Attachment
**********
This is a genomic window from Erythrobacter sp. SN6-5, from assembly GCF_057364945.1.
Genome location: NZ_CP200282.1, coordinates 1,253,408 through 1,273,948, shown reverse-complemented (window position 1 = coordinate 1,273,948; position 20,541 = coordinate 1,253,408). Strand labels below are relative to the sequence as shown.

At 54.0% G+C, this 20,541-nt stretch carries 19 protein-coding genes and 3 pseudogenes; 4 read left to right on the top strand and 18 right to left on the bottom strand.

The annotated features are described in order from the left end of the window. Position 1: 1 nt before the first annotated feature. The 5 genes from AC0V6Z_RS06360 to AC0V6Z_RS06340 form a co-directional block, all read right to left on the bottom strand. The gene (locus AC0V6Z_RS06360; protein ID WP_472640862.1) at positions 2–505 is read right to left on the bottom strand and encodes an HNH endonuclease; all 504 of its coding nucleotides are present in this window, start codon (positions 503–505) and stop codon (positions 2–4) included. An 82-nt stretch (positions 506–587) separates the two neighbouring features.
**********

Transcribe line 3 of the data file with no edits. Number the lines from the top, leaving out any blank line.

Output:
At 54.0% G+C, this 20,541-nt stretch carries 19 protein-coding genes and 3 pseudogenes; 4 read left to right on the top strand and 18 right to left on the bottom strand.